So the other day I was reflecting on how I've been having a good old look at the state of play in my negative folders, observing the general poor state of things there and how a distinct softness abounds. Not the case for every neg, of course, but too many. As a result, I find myself printing at grades 4 and 5 in order to put some sparkle into into my prints. I should perhaps say that I'm not a big fan of super-contrasty prints, but you need a bit of punch to them otherwise they're just lifeless and dull.
I've been wondering why I haven't rumbled this earlier. I can't blame it completely, but I suspect it's my workflow that's partly to blame. Usually the first thing I do once the film is dry is cut and scan it. I pull the tif files into an old version of Photoshop and usually do a 'Auto Contrast' on them, before saving as jpeg. Then I decide which warrant messing about with in the darkroom and which don't. I suspect this workflow has been masking the general rubbishness of my work - basically, the software is too good at pulling something decent from what essentially is a poor negative.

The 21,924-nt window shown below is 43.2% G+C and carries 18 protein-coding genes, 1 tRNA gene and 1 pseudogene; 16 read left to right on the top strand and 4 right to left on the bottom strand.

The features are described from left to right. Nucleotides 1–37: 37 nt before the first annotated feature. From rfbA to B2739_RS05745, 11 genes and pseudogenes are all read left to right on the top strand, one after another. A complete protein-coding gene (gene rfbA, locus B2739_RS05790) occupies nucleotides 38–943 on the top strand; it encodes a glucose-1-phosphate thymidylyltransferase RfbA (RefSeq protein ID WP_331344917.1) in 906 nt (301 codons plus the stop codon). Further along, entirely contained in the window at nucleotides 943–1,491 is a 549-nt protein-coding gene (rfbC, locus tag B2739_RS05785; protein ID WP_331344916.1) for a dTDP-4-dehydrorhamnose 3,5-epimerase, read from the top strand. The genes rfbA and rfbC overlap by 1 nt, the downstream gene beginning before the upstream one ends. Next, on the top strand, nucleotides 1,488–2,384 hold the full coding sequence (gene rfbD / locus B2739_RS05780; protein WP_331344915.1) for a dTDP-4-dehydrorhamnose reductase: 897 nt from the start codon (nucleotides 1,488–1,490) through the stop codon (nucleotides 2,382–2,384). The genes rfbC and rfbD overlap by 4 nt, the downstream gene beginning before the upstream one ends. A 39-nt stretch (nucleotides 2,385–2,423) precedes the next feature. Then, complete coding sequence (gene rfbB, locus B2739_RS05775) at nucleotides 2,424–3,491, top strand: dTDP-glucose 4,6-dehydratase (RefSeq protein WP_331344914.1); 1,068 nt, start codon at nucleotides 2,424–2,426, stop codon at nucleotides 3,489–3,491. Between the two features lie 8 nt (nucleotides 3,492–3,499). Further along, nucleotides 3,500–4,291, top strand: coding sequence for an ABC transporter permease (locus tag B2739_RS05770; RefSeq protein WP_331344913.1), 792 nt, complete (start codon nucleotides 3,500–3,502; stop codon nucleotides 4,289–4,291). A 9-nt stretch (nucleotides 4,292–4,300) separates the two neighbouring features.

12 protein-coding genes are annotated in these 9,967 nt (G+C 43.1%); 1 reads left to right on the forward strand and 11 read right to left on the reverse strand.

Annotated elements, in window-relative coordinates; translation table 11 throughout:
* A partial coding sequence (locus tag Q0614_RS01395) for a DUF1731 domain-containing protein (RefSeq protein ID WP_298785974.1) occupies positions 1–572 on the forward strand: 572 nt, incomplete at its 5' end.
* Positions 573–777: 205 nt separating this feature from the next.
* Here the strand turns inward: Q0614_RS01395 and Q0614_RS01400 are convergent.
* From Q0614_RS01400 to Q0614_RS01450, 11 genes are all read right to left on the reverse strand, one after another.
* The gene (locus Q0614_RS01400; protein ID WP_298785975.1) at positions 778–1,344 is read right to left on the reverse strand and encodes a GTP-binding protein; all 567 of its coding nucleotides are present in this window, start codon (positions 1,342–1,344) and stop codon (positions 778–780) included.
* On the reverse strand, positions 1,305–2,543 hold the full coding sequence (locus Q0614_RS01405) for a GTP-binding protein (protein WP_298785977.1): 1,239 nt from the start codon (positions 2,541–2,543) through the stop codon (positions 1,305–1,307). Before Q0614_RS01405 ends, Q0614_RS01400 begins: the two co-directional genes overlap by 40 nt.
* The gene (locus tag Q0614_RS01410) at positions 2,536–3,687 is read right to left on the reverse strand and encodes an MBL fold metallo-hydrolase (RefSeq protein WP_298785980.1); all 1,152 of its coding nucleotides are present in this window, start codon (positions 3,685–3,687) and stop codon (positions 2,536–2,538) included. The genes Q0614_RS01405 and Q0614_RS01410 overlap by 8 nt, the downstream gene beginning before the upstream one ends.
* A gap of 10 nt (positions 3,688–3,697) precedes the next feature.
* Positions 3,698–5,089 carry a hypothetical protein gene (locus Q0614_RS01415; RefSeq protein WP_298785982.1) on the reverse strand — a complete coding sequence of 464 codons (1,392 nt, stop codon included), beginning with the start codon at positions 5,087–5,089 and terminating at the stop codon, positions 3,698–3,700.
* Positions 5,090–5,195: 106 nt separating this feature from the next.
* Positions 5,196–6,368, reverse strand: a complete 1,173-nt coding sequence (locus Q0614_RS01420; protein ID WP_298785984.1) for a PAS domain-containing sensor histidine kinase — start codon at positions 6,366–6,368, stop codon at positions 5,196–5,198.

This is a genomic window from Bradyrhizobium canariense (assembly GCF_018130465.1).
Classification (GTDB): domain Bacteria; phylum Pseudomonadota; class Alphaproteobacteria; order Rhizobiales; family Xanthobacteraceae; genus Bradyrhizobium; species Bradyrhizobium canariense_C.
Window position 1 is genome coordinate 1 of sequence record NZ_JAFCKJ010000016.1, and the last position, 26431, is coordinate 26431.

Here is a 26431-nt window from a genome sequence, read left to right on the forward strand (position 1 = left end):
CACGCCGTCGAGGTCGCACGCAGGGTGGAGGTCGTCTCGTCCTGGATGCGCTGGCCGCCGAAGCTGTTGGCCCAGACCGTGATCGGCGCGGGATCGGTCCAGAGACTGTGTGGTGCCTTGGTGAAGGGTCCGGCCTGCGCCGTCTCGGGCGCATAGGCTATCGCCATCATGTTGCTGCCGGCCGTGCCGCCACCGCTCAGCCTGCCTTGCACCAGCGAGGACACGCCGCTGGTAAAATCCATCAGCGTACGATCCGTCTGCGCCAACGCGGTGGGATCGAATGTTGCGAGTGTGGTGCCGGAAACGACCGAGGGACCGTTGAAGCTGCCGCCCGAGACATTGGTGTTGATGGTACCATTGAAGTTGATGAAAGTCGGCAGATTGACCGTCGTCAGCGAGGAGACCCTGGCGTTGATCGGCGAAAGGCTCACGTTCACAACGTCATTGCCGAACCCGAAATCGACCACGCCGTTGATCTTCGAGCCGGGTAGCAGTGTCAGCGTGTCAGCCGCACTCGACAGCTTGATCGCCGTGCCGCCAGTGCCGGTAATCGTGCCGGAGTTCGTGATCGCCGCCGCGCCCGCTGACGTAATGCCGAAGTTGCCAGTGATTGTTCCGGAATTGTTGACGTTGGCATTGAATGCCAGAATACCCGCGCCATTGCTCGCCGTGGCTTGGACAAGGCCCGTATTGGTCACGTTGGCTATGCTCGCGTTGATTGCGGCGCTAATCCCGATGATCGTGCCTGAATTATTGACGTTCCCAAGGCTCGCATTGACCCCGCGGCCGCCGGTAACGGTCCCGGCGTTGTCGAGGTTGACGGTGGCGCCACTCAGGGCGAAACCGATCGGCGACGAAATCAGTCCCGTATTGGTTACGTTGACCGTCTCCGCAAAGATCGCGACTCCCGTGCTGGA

So, what to do about it? I suppose the default is nothing, but that's not going to solve anything, right? No, the first step, I think, is to actually spend more time actually looking at the the quality of the negatives themselves - and not the subject matter. I'm also thinking it might be good to forego the scanning process completely, and revert back to printing contact sheets, as was the norm a few years ago. I like the sound of that.
The solution is probably something simple, y'know - like letting a bit more light in through the glass. Lots of peeps out there in Internet-land suggest rating the film at half the box speed (so around 80 for FP4+, 200 for HP5+), meter as normal and then cut back slightly on developing times. That sounds like a decent enough plan, but in essence the trick is to find a system that works - reliably - for yourself. Let's see what happens.